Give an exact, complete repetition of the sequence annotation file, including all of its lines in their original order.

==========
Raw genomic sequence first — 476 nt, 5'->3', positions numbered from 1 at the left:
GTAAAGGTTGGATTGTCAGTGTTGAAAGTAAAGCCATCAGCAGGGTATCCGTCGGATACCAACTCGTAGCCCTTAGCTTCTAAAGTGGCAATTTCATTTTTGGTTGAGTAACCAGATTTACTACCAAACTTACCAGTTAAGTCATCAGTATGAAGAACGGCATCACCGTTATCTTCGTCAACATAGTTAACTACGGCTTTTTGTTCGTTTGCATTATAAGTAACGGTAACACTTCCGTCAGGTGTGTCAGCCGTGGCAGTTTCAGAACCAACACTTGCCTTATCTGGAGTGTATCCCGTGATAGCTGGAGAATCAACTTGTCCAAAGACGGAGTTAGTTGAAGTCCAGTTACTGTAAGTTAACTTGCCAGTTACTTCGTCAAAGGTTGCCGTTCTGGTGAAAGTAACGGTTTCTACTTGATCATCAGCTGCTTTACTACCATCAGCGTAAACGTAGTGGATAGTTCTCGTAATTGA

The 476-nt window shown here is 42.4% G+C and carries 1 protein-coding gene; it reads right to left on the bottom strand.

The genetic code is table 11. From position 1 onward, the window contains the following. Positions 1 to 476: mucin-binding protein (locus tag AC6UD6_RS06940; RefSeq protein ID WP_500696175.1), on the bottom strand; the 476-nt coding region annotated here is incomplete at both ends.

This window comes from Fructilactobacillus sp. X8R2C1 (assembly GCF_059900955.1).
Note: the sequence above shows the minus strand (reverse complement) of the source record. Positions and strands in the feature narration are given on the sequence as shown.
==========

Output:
Raw genomic sequence first — 476 nt, 5'->3', positions numbered from 1 at the left:
GTAAAGGTTGGATTGTCAGTGTTGAAAGTAAAGCCATCAGCAGGGTATCCGTCGGATACCAACTCGTAGCCCTTAGCTTCTAAAGTGGCAATTTCATTTTTGGTTGAGTAACCAGATTTACTACCAAACTTACCAGTTAAGTCATCAGTATGAAGAACGGCATCACCGTTATCTTCGTCAACATAGTTAACTACGGCTTTTTGTTCGTTTGCATTATAAGTAACGGTAACACTTCCGTCAGGTGTGTCAGCCGTGGCAGTTTCAGAACCAACACTTGCCTTATCTGGAGTGTATCCCGTGATAGCTGGAGAATCAACTTGTCCAAAGACGGAGTTAGTTGAAGTCCAGTTACTGTAAGTTAACTTGCCAGTTACTTCGTCAAAGGTTGCCGTTCTGGTGAAAGTAACGGTTTCTACTTGATCATCAGCTGCTTTACTACCATCAGCGTAAACGTAGTGGATAGTTCTCGTAATTGA

The 476-nt window shown here is 42.4% G+C and carries 1 protein-coding gene; it reads right to left on the bottom strand.

The genetic code is table 11. From position 1 onward, the window contains the following. Positions 1 to 476: mucin-binding protein (locus tag AC6UD6_RS06940; RefSeq protein ID WP_500696175.1), on the bottom strand; the 476-nt coding region annotated here is incomplete at both ends.

This window comes from Fructilactobacillus sp. X8R2C1 (assembly GCF_059900955.1).
Note: the sequence above shows the minus strand (reverse complement) of the source record. Positions and strands in the feature narration are given on the sequence as shown.